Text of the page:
In the meantime, businesses continue to use tried and tested materials for newly identified applications. The emergence of 3D-printed eyewear as a vertical, for example, was founded on an existing material, PA 12; but the real boost will come with the introduction of new materials that fit the industry’s needs.
- Software will be key to boosting productivity in 3D printing
There is a consensus among Materialise experts that 3D printing is reaching a new level of maturity.
“We need to get productivity and profitability up, and costs down. Software plays a key role in that,” says Stefaan Motte, Software Vice President at Materialise.
Software makes it possible to automate tasks throughout the 3D printing process. “Automating manual labor during the preparation phase, also during and after production, is already a big help in making 3D printing scalable and cutting the costs down,” continues Motte.
Another way to improve productivity is through simulating the 3D printing process. Simulation makes it possible for production operators to spot potential build errors before the build starts. Preventing failed builds can help reduce production costs drastically, bring down scrap rates, and increase overall profitability.
- Technology-neutral interconnectivity, not proprietary solutions
For 3D printing to claim a bigger share of the $12 trillion manufacturing market, the 3D printing industry needs to offer interoperability and technology-neutral solutions. If industrial manufacturers want to be serious about adopting 3D printing as a complementary manufacturing technology for final products, they simply cannot afford to be locked into proprietary solutions that limit their flexibility and choice.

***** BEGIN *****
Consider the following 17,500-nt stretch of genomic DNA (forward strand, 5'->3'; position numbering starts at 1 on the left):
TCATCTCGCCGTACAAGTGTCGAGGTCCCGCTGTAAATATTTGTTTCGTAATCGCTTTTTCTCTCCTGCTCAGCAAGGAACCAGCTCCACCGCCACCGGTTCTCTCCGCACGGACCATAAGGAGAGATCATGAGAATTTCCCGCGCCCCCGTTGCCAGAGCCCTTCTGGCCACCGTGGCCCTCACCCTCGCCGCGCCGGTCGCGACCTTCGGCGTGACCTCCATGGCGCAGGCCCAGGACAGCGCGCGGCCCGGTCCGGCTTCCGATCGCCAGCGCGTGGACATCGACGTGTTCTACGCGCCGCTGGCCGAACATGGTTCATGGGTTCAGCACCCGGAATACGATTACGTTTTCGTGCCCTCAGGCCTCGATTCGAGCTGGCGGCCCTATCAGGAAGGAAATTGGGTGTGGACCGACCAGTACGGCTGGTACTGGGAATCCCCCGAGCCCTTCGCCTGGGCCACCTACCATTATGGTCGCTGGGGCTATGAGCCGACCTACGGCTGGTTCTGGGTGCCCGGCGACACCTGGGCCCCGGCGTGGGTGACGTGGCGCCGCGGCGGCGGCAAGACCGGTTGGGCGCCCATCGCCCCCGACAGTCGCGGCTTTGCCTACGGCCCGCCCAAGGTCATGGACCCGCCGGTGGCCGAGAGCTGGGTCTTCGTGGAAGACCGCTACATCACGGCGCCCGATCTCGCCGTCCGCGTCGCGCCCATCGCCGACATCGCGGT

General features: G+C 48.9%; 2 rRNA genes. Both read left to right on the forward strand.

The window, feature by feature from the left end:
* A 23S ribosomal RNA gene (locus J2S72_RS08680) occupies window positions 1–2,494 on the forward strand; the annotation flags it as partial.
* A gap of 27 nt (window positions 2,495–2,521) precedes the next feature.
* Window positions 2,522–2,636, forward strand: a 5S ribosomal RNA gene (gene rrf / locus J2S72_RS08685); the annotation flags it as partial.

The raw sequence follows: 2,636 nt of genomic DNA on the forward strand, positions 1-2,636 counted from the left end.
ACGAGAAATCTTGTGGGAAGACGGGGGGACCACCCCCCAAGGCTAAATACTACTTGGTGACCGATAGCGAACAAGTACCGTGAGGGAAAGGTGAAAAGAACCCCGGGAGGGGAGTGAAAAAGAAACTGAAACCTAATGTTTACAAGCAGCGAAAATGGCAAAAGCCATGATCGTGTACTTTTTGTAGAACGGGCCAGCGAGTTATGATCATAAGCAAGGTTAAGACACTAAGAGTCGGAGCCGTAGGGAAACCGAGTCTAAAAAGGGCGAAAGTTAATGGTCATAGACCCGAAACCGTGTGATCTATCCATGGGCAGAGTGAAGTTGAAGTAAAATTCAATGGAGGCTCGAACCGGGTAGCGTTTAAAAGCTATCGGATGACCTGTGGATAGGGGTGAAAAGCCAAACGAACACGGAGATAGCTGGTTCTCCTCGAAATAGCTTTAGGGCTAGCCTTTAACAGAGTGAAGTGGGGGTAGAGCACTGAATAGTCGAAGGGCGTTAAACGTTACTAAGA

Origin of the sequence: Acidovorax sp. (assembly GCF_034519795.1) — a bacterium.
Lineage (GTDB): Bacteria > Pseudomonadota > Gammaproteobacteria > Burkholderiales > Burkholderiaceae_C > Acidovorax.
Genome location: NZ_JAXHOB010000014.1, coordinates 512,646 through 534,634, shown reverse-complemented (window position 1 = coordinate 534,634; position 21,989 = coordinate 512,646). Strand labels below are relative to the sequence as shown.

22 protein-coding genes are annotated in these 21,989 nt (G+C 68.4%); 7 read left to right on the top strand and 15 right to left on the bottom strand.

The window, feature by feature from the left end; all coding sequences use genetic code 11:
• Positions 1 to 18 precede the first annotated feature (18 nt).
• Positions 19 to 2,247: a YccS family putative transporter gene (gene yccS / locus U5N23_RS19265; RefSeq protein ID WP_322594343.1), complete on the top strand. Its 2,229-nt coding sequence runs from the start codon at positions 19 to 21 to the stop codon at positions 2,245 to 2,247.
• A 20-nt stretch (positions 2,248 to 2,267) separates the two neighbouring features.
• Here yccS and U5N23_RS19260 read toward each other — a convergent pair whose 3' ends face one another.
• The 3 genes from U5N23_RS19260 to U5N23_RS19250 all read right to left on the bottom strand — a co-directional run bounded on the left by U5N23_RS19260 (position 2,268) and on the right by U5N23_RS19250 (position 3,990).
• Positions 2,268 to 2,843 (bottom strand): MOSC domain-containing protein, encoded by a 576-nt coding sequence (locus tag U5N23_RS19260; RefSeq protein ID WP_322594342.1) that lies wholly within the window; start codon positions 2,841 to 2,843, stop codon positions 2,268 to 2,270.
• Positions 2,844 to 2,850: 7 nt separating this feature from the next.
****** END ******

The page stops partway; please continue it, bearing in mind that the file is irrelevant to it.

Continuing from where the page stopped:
- Governments will get more involved
We have seen 3D printing emerge as a discussion point in governmental environments, says Bram Smits, Public Policy Officer at Materialise, and this can be expected to increase in 2019. This rise is a signal that 3D printing is gaining importance in society and is freeing itself from the label of a prototyping technology.
The main concerns for policy are the regulation of intellectual property and product liability. Underneath this is the concern that 3D printing could do to the physical object what the internet has done for music and movies: change business models and shift all the value to the digital file.
“3D printing will disrupt supply chains but governments overestimate how much of the value is on the digital file. A part of the value will shift from the object to the CAD file and we need to think how we regulate these files,” says Smits.
“The industry should get involved and talk to governments and explain what the technology can do, and what it can’t do and will never be able to do. With this we can create a safe and good regulatory framework that protects their citizens, designers and patients,” concludes Smits.
“For 2019, we expect new users will continue to find their way towards additive manufacturing, and we’ll see an increasing number of companies shifting their production to AM or adding AM into the mix. … We don’t expect 2019 to become an inflection point in the history of AM, but the stage is set for another year of incremental steps towards an additive future.” – Fried Vancraen, Materialise CEO.